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The Best Gangster Movies and TV Shows

Credit - Source photos: Alamy (3); Netflix

Last week, Netflix dropped all eight episodes of The Gentlemen, a TV spin-off of Guy Ritchie’s 2019 film of the same name. Its mix of jet-black humor and brutal violence is par for the course for Ritchie, whose interest in gang life—whether small-town thugs or old families with deep pockets—stretches back to his 1998 debut Lock, Stock and Two Smoking Barrels. But the genre is wide-ranging and diverse, with a whole variety of tones outside of Ritchie’s distinct vibe.

In putting together this list, I went for not just the most influential, frequently quoted gangster stories, but for the oddball choices that left a mark on me. It’d be easy to fill a whole list with movies from Martin Scorsese and Brian De Palma alone, but I aimed to capture an array of different voices behind the camera. Here are 22 of the best gangster stories of all time—12 crime movies and 10 crime series that deliver action, suspense, comedy, romance, and heartbreak, all nested within violent narratives of greed, vengeance, and spiritual decay.

Movies

The Godfather (1972) | The Godfather Part II (1974)

It’s hard to say which of the first two entries in Francis Ford Coppola’s Godfather trilogy is the best. Both belong in the “greatest of all time” category—not just in the gangster film genre, but in the history of cinema. The first traces the rise of Michael Corleone (Al Pacino) from World War II Marine to crime boss, while the second continues his reign as Don alongside a prequel storyline covering the journey of his late father Vito (Robert De Niro) from his childhood in Sicily to the origin of the family business in New York City. Both have all the quotable dialogue and memorable violence you’d want from a gangster movie, but it’s the psychological realism and overarching family tragedy that give them their enduring power.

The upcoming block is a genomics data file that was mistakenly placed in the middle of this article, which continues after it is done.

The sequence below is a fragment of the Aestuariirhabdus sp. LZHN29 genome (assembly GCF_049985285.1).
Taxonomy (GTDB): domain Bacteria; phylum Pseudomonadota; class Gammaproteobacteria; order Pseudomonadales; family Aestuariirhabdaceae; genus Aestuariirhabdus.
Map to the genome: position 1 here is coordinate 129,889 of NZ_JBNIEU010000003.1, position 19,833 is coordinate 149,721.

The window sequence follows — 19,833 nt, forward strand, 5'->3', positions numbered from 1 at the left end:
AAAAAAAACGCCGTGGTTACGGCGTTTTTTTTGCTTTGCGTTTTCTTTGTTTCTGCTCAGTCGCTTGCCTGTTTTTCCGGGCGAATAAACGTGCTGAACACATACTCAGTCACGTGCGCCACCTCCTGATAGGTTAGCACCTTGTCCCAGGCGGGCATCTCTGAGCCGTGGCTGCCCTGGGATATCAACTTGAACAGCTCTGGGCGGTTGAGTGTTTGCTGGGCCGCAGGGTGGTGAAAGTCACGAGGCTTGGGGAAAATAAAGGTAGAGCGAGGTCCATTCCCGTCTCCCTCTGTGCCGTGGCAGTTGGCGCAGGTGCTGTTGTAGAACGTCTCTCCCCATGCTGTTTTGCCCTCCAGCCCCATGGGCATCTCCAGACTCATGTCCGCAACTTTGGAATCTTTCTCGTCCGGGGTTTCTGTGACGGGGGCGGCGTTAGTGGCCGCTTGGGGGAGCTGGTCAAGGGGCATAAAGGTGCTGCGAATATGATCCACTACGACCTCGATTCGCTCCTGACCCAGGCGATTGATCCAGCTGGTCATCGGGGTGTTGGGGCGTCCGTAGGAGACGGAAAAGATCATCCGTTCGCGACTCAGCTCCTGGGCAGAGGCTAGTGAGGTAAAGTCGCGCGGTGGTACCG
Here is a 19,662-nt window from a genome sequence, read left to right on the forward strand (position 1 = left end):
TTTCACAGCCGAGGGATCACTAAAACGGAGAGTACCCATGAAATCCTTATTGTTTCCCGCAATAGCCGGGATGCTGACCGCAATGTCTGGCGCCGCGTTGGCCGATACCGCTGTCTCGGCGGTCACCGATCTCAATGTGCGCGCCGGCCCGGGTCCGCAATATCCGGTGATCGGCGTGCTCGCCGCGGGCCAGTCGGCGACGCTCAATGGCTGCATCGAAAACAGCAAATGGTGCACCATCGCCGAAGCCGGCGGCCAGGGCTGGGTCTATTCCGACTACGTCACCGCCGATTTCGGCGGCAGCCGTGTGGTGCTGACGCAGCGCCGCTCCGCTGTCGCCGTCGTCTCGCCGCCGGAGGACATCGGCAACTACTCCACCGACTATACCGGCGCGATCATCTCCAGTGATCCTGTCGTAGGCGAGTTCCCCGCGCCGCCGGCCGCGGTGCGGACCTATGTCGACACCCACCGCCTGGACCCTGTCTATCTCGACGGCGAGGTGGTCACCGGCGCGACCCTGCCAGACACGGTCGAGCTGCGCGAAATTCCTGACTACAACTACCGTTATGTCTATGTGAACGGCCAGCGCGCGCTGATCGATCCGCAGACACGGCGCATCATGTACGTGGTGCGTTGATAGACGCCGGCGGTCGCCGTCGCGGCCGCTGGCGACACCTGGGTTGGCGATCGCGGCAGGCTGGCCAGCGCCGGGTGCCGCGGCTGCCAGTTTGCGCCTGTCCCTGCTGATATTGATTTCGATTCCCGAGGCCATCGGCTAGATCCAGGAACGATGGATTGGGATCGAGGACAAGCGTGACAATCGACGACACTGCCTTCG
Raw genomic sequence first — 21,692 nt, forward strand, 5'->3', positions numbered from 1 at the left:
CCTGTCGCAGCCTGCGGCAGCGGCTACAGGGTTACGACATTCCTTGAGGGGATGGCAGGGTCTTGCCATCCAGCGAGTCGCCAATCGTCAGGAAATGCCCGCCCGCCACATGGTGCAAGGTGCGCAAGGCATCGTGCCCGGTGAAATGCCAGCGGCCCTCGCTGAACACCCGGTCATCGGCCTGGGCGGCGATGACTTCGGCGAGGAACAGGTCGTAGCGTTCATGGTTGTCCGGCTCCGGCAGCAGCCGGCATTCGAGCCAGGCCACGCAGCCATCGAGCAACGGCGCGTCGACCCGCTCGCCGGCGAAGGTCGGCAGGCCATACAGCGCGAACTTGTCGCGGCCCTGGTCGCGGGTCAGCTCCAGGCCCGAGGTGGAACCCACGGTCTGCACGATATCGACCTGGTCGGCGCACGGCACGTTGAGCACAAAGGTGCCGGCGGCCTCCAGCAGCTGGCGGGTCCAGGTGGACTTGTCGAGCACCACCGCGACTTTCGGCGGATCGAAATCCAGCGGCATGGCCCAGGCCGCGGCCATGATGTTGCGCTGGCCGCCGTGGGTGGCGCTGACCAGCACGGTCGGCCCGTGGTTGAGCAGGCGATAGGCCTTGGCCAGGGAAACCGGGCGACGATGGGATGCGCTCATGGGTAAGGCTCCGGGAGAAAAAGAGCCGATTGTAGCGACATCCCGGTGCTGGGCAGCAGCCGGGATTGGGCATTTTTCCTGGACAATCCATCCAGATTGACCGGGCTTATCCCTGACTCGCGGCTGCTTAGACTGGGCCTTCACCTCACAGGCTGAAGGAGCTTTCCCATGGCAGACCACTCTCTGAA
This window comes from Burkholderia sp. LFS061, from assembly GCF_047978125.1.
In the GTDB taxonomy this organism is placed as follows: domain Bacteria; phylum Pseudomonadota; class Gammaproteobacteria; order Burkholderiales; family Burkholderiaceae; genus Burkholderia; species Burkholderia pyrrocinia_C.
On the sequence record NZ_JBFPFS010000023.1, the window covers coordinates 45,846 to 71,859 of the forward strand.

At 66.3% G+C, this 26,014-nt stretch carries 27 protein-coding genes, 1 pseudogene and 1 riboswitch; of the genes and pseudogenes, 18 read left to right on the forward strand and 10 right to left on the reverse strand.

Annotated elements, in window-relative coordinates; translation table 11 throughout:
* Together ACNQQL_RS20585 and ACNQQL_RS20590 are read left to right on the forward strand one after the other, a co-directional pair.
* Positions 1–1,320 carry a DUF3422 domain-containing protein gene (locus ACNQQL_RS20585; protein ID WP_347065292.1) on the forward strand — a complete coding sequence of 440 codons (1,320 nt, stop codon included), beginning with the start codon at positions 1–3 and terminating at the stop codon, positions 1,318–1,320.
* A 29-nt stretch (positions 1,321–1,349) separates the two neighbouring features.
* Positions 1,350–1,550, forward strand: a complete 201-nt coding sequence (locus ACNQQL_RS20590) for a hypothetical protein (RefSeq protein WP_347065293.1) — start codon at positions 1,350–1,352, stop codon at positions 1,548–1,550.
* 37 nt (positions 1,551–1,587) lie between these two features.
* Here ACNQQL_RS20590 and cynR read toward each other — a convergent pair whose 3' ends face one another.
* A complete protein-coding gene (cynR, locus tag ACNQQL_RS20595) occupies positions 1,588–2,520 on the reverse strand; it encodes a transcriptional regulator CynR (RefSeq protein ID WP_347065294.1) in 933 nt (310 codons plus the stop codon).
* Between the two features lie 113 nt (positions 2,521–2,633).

In Bruges (2008)

In 2022, The Banshees of Inisherin, a tragicomedy about the end of a friendship, won Martin McDonagh the highest acclaim of his career so far. But I think my favorite of his films might still be his 2008 directorial debut, In Bruges, whichalso stars Colin Farrell and Brendan Gleeson. And the comedy is just as dark: this is a movie about a hitman who accidentally kills a young boy and the friend ordered to end that hitman’s life as punishment. It’s a bleakly hilarious movie that never gives into complete amorality.

Goodfellas (1990)

Probably the most widely loved of Martin Scorsese’s classic gangster flicks, Goodfellas perfectly paces its rise-and-fall cycle, which is wildly entertaining until everything falls apart and then becomes deeply tragic. Yes, this is a movie that showcases the romance and glamor of the life of a gangster—but it also swiftly shows us the consequences of every slide into moral decrepitude. Who can blame Henry Hill (Ray Liotta) for craving the security, love, and loyalty that comes with being part of such a tight surrogate family? Unfortunately, loyalty is never guaranteed, and anyone can be bought.

Sexy Beast (2000)